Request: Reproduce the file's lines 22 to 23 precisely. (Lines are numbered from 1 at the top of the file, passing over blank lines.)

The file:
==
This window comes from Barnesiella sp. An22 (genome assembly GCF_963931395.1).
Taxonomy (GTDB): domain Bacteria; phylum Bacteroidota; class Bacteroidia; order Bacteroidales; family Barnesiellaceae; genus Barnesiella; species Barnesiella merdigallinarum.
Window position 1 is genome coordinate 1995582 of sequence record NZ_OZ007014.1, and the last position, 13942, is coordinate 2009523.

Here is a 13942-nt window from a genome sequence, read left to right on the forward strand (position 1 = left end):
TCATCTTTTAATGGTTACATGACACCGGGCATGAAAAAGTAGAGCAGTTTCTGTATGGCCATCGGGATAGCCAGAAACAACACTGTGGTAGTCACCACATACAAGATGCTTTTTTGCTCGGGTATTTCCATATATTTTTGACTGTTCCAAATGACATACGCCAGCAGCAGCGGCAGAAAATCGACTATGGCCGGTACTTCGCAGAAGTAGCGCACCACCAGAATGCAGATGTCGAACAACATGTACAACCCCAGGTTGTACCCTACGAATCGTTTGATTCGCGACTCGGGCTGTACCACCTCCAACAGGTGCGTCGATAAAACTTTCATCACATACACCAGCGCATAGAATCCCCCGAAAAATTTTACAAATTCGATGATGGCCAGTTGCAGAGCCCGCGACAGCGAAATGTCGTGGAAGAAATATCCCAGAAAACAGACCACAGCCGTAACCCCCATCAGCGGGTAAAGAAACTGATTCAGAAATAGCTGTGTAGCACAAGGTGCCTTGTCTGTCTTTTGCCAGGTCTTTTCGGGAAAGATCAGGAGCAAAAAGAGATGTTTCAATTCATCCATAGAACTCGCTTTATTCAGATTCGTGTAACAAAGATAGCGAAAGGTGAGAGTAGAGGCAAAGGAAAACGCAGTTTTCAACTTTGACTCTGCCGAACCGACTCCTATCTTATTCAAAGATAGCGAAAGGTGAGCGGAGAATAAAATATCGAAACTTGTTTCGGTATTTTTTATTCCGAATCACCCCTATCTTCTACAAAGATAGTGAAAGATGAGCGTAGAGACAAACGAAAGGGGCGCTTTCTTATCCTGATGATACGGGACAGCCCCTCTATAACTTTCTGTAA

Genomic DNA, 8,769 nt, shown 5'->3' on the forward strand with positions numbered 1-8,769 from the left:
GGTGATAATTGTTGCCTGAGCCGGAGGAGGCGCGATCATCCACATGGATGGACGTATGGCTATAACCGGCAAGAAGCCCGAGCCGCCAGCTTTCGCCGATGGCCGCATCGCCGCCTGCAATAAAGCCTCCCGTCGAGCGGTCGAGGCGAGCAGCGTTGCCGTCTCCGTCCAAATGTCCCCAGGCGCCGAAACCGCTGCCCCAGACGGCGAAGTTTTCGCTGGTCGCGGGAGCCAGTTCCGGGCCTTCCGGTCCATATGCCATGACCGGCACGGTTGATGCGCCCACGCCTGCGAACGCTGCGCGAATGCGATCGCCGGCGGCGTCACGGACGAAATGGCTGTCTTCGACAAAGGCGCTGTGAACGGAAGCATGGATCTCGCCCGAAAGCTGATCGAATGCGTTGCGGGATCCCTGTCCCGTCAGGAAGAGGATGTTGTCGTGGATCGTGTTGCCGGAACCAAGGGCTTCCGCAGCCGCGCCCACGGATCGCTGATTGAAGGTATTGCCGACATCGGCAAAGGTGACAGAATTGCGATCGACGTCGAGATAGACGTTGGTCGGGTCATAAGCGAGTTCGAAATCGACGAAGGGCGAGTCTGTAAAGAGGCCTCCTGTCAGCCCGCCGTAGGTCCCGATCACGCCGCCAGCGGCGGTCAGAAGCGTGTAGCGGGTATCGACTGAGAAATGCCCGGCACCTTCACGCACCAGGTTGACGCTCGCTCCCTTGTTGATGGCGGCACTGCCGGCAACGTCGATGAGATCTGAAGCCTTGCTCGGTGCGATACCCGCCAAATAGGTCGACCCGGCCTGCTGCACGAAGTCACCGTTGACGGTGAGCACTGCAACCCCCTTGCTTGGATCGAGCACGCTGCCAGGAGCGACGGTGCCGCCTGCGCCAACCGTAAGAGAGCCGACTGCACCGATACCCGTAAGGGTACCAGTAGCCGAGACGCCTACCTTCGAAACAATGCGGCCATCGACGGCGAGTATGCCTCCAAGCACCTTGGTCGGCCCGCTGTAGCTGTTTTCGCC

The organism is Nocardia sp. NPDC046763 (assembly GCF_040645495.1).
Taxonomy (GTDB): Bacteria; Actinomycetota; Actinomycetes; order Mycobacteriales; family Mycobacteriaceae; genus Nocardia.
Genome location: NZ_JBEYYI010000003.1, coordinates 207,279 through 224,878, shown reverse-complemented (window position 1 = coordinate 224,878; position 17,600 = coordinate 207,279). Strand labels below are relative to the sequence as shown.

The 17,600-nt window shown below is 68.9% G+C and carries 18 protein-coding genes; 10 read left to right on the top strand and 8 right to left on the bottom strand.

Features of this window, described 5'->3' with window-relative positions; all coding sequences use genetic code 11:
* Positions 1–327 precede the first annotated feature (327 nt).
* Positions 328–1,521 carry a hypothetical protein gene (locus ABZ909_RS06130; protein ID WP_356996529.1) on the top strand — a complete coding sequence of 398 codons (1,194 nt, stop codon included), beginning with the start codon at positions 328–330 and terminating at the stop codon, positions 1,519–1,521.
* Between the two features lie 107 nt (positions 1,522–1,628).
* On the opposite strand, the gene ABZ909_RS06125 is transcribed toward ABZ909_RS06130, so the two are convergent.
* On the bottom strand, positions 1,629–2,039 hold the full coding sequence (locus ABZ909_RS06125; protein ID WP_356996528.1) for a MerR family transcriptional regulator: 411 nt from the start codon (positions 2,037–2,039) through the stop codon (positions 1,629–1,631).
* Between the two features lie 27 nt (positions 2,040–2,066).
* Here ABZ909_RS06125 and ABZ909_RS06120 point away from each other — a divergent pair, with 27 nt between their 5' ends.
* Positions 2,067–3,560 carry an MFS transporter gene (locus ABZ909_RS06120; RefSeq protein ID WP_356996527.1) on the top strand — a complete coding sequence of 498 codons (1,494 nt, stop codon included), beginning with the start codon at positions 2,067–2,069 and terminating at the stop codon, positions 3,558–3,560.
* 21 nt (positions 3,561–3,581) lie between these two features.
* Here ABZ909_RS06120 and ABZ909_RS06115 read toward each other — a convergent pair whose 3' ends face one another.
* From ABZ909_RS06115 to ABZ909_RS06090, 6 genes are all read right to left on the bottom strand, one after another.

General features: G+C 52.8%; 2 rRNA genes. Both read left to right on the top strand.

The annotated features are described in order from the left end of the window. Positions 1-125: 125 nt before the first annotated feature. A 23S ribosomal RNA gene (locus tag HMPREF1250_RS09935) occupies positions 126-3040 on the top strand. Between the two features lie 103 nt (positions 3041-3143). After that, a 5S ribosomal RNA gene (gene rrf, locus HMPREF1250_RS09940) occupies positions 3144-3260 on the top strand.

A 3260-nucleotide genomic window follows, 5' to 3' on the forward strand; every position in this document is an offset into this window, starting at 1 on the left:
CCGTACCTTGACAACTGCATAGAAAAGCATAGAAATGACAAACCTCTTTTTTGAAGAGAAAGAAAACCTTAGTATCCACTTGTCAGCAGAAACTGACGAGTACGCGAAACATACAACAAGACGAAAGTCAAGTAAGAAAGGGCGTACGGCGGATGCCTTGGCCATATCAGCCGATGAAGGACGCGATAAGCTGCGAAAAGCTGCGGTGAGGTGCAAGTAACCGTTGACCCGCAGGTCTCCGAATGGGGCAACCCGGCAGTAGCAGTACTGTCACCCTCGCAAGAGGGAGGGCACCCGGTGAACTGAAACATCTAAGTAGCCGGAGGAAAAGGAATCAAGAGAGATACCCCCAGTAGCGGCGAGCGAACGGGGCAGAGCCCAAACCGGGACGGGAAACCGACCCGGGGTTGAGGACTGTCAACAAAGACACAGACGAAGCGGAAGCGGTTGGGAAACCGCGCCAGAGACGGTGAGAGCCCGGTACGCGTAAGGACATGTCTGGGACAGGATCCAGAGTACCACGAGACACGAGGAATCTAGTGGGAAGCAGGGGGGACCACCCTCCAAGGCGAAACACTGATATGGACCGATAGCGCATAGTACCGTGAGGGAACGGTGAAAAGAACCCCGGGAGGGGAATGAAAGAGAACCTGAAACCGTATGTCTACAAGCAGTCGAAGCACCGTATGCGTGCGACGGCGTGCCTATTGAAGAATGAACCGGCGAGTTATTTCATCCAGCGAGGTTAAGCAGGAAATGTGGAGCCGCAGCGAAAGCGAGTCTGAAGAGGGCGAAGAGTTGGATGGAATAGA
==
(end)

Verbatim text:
* Here ABZ909_RS06120 and ABZ909_RS06115 read toward each other — a convergent pair whose 3' ends face one another.
* From ABZ909_RS06115 to ABZ909_RS06090, 6 genes are all read right to left on the bottom strand, one after another.